The Path

A photo of Union Station in Toronto

A pre-pandemic experience of a commuter student

I peel my tired eyes open as I stand at the unwelcoming doors of the train. The bag on my back weighing me down. I feel the throng of people pushing beside and behind me to reach their destination as I step out onto Union Stations’ platform. I can’t help but take a moment to crane my neck upwards and discover the same view I see nearly every day; the CN Tower stretching far into the sky. With a small smile, I find my footing again and feel the cool brisk air hitting my face as I round the corner of the platform and run down the stairs. 

I tap my Presto card as I leave the station, and I begin my walk to school. The cool air means that walking outdoors to campus would be too painful so instead, I begin following the impossible maze known as “The Path.”  I walk through the Union Station food court and into the subway tunnels. From there I walk towards the overhead sign that reads PATH and push open the doors only to see men and women in their business suits, clutching briefcases, and talking amongst themselves with hands full with salads, — or whatever else high salary workers eat for lunch for that matter. I see the Danish pastry shop, with their popular Viking slice on full display. The scent filling up the hallway fills me with happiness and hunger, I pass by giving myself a mental note to get one on my way home. “Excuse me!” I mutter under my breath as I try to pass through the crowd of people blocking my way through.  I continue walking, listening to my feet tap against the tile floors of Union Station. I finally reach the true beginning of this long trek.

 I nod to friends and familiar faces as I continue walking through the dingy and dimly lit subway station. This part of the walk to school is the most confusing. I see the same familiar Starbucks and know that when I push open those doors I will see something unexpected. The walls change from a dingy mould colour to a pristine white. The tile floors are so shiny I can catch my reflection in them. I can see my disgruntled demeanour and my unkempt hair as I walk up the stairs between the middle of two escalators and find myself amongst beautiful shops. A gelato place, artisan sandwiches, handmade chocolates, and more are confusing my sense of direction. I only wish to be one of those ladies in line for a specialty coffee right now, but my 8:00 A.M class is calling, and I am running out of time. I breeze through the rest of my walk, and finally, find myself in the Eaton Center. The Eaton Center is still closed but it is still open to walk through in the mornings. It’s almost peaceful to know that you have so much space to occupy alone in the early morning. Each step I take propels me forward and as I finally see the H&M store indicating I have nearly reached my destination I feel calm. I may have 15 more minutes to walk to my class, but I am mostly there.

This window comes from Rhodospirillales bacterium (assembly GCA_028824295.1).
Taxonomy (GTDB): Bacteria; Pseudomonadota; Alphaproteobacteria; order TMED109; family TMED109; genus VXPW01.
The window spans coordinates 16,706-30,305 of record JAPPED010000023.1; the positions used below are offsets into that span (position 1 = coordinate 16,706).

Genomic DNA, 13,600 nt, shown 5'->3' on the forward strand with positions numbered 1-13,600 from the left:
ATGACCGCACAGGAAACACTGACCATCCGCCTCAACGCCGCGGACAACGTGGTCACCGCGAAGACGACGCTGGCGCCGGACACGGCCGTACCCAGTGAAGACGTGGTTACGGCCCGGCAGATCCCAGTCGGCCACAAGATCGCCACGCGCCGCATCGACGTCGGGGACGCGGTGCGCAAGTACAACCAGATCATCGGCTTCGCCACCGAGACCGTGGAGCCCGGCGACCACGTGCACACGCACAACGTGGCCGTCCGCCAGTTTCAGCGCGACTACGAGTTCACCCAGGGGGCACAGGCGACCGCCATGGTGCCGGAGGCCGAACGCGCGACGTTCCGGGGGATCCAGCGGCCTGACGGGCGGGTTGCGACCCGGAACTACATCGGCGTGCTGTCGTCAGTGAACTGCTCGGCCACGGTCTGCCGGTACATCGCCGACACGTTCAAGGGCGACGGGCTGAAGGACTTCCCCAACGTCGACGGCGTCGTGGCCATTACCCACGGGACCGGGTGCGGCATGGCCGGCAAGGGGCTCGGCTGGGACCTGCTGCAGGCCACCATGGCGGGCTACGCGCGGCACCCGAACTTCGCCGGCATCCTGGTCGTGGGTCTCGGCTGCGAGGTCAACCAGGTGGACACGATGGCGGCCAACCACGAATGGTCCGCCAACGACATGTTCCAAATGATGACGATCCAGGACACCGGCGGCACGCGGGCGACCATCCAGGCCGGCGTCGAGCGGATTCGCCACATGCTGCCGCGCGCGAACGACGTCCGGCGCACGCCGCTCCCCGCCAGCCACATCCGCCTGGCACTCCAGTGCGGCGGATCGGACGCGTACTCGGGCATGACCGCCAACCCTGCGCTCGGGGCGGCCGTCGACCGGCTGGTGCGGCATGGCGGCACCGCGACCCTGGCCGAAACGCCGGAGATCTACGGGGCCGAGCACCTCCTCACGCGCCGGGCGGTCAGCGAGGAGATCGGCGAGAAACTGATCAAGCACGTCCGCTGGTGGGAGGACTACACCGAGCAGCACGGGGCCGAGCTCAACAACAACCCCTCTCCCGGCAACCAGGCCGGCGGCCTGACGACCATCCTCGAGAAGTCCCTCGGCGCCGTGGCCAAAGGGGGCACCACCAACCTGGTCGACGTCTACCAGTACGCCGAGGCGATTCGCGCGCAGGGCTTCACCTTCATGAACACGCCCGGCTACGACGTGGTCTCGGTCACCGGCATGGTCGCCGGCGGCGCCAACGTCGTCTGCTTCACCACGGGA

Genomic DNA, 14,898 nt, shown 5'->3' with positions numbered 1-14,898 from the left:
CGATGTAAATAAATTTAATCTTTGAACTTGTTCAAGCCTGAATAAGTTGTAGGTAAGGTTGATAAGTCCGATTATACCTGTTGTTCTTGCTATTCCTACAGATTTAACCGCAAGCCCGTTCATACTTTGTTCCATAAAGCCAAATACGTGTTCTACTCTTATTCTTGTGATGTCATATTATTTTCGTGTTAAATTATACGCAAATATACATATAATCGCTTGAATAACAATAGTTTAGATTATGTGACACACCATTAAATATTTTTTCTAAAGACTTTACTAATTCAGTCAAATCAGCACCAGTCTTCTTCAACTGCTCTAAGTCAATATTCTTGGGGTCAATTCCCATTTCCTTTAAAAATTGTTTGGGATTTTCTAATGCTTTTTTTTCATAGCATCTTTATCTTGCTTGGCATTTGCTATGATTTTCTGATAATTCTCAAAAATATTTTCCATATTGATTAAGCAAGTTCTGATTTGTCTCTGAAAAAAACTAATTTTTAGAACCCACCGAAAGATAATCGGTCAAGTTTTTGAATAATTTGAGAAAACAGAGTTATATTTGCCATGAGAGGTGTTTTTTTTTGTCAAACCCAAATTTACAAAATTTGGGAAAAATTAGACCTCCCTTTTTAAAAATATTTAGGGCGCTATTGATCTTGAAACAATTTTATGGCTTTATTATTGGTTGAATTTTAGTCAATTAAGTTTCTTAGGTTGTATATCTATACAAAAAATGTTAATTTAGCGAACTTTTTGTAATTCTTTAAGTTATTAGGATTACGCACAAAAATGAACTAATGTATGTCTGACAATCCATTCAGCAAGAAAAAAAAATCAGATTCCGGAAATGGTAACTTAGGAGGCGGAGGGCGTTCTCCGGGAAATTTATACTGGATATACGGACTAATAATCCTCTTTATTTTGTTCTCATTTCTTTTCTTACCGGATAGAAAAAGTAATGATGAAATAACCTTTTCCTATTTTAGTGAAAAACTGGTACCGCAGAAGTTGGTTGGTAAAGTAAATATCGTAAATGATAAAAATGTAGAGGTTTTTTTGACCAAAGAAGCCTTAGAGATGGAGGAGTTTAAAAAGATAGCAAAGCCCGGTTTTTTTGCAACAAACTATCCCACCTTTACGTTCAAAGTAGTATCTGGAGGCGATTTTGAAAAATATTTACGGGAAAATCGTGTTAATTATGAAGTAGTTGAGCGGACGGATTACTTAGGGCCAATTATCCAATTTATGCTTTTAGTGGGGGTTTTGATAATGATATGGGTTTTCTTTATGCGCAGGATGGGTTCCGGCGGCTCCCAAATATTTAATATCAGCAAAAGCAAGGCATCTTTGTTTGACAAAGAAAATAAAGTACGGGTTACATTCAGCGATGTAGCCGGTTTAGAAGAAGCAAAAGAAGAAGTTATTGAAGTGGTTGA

As I open the doors from the Eaton Center and step out onto Yonge-Dundas Square I can’t help but notice that the corners of my mouth lift into a smile. I see the familiar people singing, the hotdog vendors, and the people selling bibles. I can hear classical music blasting loudly and while it is 8:00 am and I have been awake since 5:00 am I feel a sense of relief in the familiar. My feet begin to match the rhythm of the music and with it, I find a bit more joy in each step that I take.

This is my everyday adventure. I cross the street and head towards the student learning center. I catch a glimpse of the comic bookstore and fill with fond memories. As I walk past David’s Tea, I think of all the times I surprised my boyfriend outside of class with a drink from there. I walk past the street food trucks and groan with hunger at the smell of churros and burgers, and yet I can’t help but be happy. I am exhausted, but every day because of this commute is an adventure. Whether I am alone, or with others, there is always something special in this trek to class. I round the corner past the Ryerson bookstore and see the all too familiar Tim Horton’s, which means I have neared the Victoria Building.

As I sleepily nudge doors open, I hope my feet guide me in the right direction to class, I think about how each step I take is a journey and applaud myself silently for not getting lost yet again in the path.